Clyde Avoids The Fiscal CliffColumnsFeaturedPolicySouthwest Virginia

Woke up Thursday and zapped the last cup of Wednesday’s coffee.

Didn’t want to make a fresh pot, and I wanted real conversation instead of talk radio or Spotify. So I pulled on my boots, got in the car, and headed down the hill to Clyde’s.

As I walked in I noticed Clyde at the bar, his laptop open in front of him.

I joined him there as Rita walked up to take my order. “Just coffee for now, Rita. I’ll order breakfast later.”

She skipped off to the kitchen, presumably to give Chris the good news, before getting my coffee.

“Mornin’ Clyde,” I said while looking over to see he had an Excel spreadsheet open.

“Mmph,” he grunted.

“I’m working on next year’s budget, Bunkie. Even though I’ve cut spending by almost 20 grand, it still won’t balance.

“You and the other ‘top shelf’ drinkers will have to pay more, I’m considering dropping some of the middle shelf stuff to the bottom shelf, maybe move some of the bottom shelf to the well. That ought to increase sales enough to make up for it.

“Breakfast will have to cost more. Lunch too. I can’t increase the evening menu prices very much, but they may have to go up too.”

“Clyde, this makes no sense. Just over a year ago this was just a dive selling hot dogs and road-kill stew. Through a series of wise business decisions you’ve made a semi-great place out of it.

“What’s happening now?”

“Well, I wanted to put in a new gas range, about $7,500. And 6 new dryers and washers in the laundromat. Another $20 thousand. I felt like we needed new tables and chairs in the dining room. New light fixtures and curtains, maybe new tile on the floor. All together about $40 grand.

“I’ve cut that back now to just 3 washers and dryers, a much cheaper gas range, just chairs and no tables. I cut out the new light fixtures but kept the new curtains in the budget.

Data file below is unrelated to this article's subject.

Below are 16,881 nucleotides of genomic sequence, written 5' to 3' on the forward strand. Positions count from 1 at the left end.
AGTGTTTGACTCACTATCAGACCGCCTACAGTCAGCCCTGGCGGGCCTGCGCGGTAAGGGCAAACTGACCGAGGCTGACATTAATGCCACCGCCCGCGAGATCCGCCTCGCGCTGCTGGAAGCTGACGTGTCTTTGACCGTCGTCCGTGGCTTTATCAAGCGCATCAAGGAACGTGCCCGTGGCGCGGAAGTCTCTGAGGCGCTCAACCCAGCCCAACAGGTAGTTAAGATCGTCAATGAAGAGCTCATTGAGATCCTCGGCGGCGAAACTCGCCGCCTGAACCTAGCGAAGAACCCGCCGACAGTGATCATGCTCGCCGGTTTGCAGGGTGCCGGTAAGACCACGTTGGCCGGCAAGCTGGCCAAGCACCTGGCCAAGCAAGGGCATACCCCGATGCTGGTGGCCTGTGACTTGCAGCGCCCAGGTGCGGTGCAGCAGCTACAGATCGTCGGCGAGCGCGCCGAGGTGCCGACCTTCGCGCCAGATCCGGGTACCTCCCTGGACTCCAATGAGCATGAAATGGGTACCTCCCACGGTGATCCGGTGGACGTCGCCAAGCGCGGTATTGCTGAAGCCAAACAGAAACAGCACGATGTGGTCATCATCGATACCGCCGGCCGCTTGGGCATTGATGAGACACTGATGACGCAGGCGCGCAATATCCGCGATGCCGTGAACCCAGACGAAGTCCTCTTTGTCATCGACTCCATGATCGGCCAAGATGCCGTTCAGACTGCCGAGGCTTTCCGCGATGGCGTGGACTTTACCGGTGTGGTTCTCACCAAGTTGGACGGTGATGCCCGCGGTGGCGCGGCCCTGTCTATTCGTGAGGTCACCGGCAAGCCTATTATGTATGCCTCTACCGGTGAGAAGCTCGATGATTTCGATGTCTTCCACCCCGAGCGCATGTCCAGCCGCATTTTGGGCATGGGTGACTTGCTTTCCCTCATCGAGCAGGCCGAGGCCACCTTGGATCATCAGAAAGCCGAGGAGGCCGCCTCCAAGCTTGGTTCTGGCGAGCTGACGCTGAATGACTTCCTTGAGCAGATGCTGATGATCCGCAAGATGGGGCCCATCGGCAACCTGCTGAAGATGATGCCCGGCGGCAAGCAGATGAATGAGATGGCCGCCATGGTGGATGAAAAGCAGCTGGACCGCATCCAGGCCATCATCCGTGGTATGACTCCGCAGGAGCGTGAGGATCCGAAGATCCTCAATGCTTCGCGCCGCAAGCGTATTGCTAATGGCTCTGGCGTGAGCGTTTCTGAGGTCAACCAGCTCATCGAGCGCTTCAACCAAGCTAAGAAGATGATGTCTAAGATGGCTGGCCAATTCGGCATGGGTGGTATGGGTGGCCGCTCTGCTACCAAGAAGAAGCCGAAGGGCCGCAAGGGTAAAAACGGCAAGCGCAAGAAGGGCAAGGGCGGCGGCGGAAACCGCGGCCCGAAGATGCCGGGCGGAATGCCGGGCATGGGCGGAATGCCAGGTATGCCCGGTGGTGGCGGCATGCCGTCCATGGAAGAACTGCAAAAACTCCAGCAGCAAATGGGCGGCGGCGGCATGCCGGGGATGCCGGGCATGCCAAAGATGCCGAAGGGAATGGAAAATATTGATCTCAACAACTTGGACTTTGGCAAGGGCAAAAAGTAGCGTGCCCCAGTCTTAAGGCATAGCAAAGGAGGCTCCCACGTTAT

“That all amounts to about 20 thousand in spending cuts, but my budget still won’t balance. Even with the price increases on you high roller top shelf guys.

“I guess I’ll need to get a loan.”

“No Clyde, you just need to get back to the common sense that got you here. What you call spending cuts are not really cuts. You’ll still be increasing spending, with none of it going to anything that will increase revenue.

“Forget the new range. You’re doin’ fine now without it. Forget the new washers and dryers. Yours are seldom all in use at once, and when they are you have a beer customer or two waiting for one to open up.

“Stop thinking like a bureaucrat, simply decreasing the amount of new spending is not a cut.”

“Well, what else can I do Bunkie?”

“Clyde, I don’t know much about running a restaurant. Even less about running a bar or laundromat. What I do know is common sense and what a customer wants.

“Improve your food quality. Let’s face it, your steaks are not that great. Improve your menu variety. I can get a dry chicken breast and three vegetables anywhere in the county. Give me some real lunch choices. Get creative and add some new stuff to your menu. Stuff I can’t get just anywhere, and make it better than anything else I can get anywhere.

“Your staff is excellent. Keep ‘em.

“If you have to raise prices, hit us all the same.

“But above all, stop budgeting like Washington does. It won’t work and you’ll go broke. Just like Washington has.”

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  • http://www.facebook.com/michaelj.barrett.355 Michael J Barrett

    Thanks Clyde; you and Speaker Howell suffer from the same ailment; Nostalgia.

    This spate of recent proposals from Delegates and Senators to find a sustainable
    source of funding for transportation must be a poke in the eye of Bill Howell,
    Speaker of the House, who just a week ago announced he was not aware of any
    problem with transportation funding nor service, and anyway, the upcoming session
    was just too short to do anything about it.

    But Delegates around the state, especially from urban areas, whose constituents are livid at congestion, disrepair, tolls, and closures, suddently have realized that come November 5th, there will be targets upon which to vent frustration at their failure to act boldly. It is about time. Is it too much too ask that the voters in Stafford sent him a strongly worded message. Out you go!